The recent decrease “may be the market stabilising itself to a satisfactory level of student numbers”, BPSA public relations officer Sean Brannen told C+D.

“The number of students being accepted onto the course should reflect the opportunities and vacancies that will be available for them,” he added.

*There are seven steps to full MPharm degree accreditation and each step takes place one academic year apart. Pharmacy schools are permitted to enrol students after the third step of the process.

Why has there been a decline in pharmacy student numbers?

D Change, Community pharmacist

Thank god. There's enough pharmacy schools and there are plenty of pharmacists churning out every year. About time more schools start shutting their doors. Pharmacy is still well over supplied. We don't need more.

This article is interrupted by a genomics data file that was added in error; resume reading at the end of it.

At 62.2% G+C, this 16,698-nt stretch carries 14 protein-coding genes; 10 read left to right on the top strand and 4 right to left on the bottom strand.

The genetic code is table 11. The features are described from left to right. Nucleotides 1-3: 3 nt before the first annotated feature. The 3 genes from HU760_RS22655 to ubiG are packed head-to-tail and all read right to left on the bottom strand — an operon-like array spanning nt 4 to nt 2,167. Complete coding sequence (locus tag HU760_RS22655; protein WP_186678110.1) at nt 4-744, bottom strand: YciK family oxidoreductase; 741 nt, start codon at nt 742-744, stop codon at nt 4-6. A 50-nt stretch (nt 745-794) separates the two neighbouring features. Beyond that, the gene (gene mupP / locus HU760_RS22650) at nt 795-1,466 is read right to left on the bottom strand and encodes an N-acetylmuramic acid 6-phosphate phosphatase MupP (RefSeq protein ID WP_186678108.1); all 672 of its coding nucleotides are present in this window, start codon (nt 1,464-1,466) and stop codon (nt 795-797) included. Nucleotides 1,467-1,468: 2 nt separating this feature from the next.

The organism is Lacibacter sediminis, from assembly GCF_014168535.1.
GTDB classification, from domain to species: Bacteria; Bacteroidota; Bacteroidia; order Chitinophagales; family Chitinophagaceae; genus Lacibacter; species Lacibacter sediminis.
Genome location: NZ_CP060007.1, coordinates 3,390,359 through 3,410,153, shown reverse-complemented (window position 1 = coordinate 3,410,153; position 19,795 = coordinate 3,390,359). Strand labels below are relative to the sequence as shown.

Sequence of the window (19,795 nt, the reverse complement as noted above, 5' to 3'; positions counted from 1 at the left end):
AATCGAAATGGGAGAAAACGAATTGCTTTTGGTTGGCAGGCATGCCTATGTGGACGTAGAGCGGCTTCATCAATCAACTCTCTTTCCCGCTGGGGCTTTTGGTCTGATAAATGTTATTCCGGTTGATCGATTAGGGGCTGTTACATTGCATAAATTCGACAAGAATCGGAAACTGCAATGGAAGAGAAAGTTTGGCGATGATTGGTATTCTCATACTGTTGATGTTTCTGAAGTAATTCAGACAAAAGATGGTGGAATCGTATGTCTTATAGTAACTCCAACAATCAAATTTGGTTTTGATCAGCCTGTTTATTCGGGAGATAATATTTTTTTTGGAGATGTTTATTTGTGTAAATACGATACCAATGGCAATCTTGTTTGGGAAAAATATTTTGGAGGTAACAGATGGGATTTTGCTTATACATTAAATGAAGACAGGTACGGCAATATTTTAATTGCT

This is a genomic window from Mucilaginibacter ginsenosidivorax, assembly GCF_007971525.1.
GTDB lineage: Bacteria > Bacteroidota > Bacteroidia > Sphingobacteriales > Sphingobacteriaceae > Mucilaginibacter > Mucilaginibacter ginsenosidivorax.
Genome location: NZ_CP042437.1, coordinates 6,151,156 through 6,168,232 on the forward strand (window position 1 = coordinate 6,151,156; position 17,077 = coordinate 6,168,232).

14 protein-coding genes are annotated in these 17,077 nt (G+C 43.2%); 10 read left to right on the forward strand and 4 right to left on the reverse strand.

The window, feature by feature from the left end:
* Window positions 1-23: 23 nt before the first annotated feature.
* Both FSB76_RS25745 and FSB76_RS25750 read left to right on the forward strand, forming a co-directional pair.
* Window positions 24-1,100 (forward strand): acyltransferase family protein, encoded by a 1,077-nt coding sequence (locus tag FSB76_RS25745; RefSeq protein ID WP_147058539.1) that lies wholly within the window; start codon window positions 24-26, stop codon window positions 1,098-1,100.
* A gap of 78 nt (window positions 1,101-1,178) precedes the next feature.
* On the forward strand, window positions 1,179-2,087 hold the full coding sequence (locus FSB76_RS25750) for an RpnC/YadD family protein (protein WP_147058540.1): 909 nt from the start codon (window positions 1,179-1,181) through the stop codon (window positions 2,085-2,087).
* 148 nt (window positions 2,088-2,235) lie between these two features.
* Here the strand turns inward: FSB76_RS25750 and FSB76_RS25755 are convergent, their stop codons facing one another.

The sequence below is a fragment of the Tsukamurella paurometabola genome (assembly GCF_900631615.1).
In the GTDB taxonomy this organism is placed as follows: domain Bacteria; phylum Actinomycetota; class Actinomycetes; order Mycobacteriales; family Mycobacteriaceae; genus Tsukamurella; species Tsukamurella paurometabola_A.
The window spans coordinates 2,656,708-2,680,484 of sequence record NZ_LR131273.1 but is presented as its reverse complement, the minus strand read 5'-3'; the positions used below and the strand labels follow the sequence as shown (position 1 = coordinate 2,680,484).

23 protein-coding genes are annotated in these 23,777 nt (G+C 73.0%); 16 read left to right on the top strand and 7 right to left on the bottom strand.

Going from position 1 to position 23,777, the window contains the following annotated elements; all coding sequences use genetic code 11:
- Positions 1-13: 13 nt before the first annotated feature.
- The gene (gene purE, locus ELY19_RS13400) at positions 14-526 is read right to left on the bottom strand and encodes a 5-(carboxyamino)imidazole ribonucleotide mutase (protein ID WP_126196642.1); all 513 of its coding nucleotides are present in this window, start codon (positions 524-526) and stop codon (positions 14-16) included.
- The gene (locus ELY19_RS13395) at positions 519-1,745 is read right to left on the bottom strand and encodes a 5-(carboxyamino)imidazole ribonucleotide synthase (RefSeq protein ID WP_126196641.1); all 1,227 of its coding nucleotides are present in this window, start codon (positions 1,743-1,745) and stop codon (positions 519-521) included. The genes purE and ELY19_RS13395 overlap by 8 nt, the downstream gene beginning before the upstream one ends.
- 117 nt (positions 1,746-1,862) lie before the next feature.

We need to do more outside of the schools. more to decide what our job roles 5/10 years down the line will be. Will we still be packing boxes or will we be re-trained clinicians ? That is the question we must be asking ourselves.

RS Pharmacist, Primary care pharmacist

Low uptake? does this mean there are not enough students applying for the course? or not enough with the correct grades? perhaps they should do what some other universities do..... CCC

Lilian Anekwe, Editorial

The GPhC states: "In our accreditation methodology all new schools are accredited ‘provisionally’ until they graduate their first cohort of students. At that point ‘provisional’ accreditation becomes ‘full’. In Sussex’s case, this will happen in 2020, if the MPharm degree is delivered as planned."